Monday, 1 July 2013
GREETINGS from the island of Paradiseo. This is Ed Black posting to you as Roy is occupied with his next and, he insists, last novel. I've been content with writing just two myself, while Roy is notching up a round dozen.
My first, Harry's Hand, may be a feisty thriller involving palmistry and set mainly in Manhattan, but it also reflects my love of all things Greek. (See our Books page.)
The second - Romp & Circumstance, a humorous boddice-ripper - was set in Hong Kong, where Roy and I first worked together. That was when I became intoxicated with the exotic and chased a lotus-eater life.
Now I've found my paradise with Athenian girlfriend Diana on this quiet island in the sparkling Aegean, where spring flowers still colour the pine-covered hilltops as a summer sun at last beats down.
I don't reveal the island's actual name, not wanting to attract more holidaymakers than we already enjoy.
There's a magic to this island, as to life, when you accept your path and what may come your way. Things have a way of working out to delight you, if you let them.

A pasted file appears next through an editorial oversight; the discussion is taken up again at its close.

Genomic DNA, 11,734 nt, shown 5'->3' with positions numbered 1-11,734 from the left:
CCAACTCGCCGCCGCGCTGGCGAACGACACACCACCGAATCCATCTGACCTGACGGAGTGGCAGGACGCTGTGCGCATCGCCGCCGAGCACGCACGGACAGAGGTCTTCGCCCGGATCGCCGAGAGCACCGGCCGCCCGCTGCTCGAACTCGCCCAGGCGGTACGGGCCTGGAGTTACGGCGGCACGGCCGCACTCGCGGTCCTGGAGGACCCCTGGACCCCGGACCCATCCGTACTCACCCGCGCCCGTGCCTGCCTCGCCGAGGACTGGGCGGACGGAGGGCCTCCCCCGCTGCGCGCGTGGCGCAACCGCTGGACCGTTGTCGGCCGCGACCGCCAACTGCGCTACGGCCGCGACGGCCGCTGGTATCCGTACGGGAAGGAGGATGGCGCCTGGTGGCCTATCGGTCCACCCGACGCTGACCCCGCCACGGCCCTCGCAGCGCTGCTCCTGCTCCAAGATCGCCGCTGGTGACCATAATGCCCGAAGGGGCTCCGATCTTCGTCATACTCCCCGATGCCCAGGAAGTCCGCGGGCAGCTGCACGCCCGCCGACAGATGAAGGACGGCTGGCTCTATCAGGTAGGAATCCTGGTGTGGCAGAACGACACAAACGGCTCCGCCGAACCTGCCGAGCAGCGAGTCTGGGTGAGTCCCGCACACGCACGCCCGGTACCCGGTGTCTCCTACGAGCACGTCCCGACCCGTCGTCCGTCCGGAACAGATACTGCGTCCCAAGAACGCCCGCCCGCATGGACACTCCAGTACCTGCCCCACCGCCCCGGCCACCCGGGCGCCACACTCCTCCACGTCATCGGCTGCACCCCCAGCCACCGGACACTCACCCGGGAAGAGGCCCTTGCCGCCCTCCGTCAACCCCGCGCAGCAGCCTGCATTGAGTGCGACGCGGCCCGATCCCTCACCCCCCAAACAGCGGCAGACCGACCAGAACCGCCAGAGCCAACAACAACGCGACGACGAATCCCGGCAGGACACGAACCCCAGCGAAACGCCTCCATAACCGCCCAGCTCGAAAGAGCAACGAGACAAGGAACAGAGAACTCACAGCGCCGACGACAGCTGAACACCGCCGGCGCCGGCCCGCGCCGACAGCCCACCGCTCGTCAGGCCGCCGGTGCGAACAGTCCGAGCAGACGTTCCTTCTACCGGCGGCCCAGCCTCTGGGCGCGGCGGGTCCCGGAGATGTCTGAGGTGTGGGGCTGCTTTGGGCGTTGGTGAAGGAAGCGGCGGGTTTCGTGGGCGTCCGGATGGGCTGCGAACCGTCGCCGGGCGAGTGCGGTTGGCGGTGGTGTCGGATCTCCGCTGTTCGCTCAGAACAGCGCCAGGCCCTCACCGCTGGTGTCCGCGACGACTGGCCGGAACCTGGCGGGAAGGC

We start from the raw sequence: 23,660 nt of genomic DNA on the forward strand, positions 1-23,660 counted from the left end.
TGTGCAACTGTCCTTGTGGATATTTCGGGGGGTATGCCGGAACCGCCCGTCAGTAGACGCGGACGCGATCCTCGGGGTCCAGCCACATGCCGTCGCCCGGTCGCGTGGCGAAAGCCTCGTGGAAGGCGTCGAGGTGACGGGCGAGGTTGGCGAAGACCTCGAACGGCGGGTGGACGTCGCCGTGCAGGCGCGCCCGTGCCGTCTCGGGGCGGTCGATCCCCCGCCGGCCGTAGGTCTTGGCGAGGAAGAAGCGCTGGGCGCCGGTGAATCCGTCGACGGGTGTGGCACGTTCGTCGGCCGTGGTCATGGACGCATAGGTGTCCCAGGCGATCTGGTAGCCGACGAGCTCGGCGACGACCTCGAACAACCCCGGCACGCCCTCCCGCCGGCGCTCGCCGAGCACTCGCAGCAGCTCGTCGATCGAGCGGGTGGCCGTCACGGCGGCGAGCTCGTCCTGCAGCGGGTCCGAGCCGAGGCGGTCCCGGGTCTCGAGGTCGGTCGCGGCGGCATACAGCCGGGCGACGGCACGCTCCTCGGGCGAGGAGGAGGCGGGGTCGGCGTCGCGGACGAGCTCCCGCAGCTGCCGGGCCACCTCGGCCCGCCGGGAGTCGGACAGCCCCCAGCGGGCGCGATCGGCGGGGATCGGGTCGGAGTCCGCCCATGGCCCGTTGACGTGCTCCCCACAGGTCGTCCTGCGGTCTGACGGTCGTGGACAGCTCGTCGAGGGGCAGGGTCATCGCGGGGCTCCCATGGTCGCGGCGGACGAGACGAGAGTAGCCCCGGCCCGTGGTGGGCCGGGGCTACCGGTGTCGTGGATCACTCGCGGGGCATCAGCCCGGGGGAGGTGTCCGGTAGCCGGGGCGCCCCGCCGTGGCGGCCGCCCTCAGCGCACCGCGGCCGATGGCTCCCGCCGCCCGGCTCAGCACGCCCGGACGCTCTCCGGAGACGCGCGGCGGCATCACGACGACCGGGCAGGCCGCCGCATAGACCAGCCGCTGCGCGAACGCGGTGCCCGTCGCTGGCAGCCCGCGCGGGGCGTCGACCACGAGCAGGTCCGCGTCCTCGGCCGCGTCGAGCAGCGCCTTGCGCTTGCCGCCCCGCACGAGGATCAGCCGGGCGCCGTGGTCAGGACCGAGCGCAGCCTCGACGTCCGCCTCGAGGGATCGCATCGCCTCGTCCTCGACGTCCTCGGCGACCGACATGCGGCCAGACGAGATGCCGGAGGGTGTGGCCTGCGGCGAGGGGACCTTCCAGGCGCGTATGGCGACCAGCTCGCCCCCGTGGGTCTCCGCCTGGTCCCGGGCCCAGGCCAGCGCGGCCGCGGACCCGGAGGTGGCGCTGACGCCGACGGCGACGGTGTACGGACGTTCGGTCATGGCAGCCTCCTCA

They say here that if you touch the waterfront statue of Bouboulina (heroine of the Turkish Wars) before sailing then you will return to the island again. Similarly, it is only necessary to think of someone local I'd like to see and, sooner or later, they come along. Mind you, it is a small place and, like most here, our habits are well worn.
Others still foolishly try to create paradise, rather than accept it, and always fail. Take the Greek oil tycoon who owns our neighbouring island.
He built a palace there for himself and friends and has gunboats chasing off anyone who dares go near, even our fishermen who have worked those seas for generations.
But what spoiled his idyll was the view of our island, as our town council decided to site the waste tip on that relatively barren coast.
At great expense, the tycoon bought up much of the shoreline, then planted pines to hide our town tip from his guests' view.
But around this time of year forest fires always seem to rage there - sending over clouds of smoke as well as again exposing our flytips. Strange that it's only there the fires rage, and our fishermen are always so amused . . .
Unlike him, I know my place and delight in it - and in others who do.
I hope you find your paradise too.
Yassas, my friends!